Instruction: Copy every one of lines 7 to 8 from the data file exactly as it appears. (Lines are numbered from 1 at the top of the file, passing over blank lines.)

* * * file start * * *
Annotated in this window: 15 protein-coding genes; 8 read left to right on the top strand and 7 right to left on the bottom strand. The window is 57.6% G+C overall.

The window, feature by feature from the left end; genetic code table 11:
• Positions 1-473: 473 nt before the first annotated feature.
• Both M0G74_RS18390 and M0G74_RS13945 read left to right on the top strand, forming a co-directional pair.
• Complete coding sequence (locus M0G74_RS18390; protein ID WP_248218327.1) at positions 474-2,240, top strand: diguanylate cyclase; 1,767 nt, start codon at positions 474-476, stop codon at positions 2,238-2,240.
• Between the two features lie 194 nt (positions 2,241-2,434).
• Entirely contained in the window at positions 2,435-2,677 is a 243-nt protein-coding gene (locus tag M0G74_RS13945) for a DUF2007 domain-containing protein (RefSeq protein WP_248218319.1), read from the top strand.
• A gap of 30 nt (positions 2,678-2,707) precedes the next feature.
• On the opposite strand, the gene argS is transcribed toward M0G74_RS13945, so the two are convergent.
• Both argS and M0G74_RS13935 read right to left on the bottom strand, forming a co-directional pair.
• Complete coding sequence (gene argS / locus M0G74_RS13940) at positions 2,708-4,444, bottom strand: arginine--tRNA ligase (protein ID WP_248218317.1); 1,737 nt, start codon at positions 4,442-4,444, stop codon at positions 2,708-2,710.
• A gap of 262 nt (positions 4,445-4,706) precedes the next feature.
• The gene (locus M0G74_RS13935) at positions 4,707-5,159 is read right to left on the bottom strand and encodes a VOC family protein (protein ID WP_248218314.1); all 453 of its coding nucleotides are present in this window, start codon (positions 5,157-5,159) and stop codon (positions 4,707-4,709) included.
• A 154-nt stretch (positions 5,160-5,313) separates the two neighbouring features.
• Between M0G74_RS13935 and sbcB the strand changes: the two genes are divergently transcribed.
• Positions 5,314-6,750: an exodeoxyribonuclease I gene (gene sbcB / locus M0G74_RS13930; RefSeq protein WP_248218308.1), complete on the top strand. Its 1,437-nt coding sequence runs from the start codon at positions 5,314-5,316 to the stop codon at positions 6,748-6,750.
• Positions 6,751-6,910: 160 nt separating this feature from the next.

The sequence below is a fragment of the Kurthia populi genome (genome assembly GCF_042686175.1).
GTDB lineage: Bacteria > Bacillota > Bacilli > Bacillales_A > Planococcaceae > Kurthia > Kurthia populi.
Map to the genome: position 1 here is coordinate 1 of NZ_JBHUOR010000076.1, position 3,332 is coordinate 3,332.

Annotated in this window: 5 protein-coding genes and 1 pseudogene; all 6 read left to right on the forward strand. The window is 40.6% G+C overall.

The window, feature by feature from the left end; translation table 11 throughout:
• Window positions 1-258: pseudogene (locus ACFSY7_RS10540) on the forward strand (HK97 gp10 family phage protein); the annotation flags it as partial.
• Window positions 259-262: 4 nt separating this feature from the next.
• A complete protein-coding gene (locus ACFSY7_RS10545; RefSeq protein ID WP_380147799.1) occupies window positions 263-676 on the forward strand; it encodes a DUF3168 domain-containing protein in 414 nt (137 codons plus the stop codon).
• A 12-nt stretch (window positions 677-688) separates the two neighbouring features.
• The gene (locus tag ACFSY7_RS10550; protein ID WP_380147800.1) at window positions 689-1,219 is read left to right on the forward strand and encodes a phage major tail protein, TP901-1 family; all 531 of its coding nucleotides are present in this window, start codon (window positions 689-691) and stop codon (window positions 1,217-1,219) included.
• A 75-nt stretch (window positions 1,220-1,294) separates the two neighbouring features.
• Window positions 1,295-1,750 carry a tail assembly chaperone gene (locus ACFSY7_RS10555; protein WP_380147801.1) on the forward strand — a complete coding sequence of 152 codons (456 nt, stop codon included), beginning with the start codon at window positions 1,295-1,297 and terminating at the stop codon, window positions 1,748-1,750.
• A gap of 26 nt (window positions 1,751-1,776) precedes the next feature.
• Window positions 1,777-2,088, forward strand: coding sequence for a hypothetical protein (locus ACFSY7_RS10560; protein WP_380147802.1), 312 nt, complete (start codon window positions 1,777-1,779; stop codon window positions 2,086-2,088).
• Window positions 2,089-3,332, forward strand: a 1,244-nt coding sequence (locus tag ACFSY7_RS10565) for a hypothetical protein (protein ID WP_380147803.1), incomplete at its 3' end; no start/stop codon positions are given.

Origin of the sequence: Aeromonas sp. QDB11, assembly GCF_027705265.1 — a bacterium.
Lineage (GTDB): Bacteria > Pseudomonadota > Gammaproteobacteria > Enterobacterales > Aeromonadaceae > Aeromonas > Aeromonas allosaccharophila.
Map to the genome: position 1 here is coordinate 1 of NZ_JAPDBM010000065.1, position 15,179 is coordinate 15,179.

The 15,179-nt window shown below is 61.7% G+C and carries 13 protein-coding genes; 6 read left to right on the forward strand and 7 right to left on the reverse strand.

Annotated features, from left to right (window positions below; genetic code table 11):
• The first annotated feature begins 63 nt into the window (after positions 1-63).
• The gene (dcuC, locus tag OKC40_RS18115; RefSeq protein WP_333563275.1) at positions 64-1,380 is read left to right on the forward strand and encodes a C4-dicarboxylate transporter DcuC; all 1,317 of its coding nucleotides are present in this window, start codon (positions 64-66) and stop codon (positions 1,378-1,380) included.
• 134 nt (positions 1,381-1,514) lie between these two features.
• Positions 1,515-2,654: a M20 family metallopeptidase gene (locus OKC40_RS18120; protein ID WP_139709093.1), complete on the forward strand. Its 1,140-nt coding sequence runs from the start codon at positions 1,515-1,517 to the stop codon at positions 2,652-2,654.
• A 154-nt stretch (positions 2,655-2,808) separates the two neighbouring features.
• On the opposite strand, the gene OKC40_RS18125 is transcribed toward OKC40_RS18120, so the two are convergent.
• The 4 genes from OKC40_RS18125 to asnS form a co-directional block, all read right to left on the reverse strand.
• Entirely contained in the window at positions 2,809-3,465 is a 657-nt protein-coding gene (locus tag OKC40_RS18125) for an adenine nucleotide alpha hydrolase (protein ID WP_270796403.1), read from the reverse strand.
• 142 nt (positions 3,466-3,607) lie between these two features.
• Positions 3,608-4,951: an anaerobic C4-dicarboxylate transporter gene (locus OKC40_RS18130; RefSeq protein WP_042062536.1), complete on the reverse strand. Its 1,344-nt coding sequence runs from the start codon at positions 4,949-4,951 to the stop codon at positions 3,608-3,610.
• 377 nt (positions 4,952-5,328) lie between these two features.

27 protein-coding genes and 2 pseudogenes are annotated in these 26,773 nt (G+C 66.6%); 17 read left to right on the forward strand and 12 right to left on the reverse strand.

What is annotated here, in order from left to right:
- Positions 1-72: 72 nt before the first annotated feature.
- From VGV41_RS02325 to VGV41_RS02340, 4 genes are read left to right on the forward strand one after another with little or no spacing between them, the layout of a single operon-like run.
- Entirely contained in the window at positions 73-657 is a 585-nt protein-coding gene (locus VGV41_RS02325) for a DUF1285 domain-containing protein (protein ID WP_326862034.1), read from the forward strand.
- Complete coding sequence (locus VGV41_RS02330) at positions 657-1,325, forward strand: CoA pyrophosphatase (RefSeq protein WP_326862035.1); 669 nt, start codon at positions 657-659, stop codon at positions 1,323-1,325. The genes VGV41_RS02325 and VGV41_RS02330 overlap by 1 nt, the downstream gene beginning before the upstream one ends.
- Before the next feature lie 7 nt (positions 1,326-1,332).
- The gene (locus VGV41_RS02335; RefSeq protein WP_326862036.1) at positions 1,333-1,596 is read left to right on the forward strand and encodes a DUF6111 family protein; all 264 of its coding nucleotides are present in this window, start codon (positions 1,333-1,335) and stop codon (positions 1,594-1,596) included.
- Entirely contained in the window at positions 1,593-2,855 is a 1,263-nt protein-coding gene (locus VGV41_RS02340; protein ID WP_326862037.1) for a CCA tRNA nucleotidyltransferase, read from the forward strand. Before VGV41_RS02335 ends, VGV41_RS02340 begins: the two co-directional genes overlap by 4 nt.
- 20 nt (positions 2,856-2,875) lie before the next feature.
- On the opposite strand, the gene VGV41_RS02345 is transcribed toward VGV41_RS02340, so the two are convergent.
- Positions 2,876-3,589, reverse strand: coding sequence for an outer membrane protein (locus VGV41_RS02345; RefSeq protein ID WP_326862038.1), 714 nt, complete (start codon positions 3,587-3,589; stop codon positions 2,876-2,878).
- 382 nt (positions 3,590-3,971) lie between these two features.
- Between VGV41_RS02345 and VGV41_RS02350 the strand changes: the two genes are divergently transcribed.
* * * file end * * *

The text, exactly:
• Entirely contained in the window at positions 2,435-2,677 is a 243-nt protein-coding gene (locus tag M0G74_RS13945) for a DUF2007 domain-containing protein (RefSeq protein WP_248218319.1), read from the top strand.
• A gap of 30 nt (positions 2,678-2,707) precedes the next feature.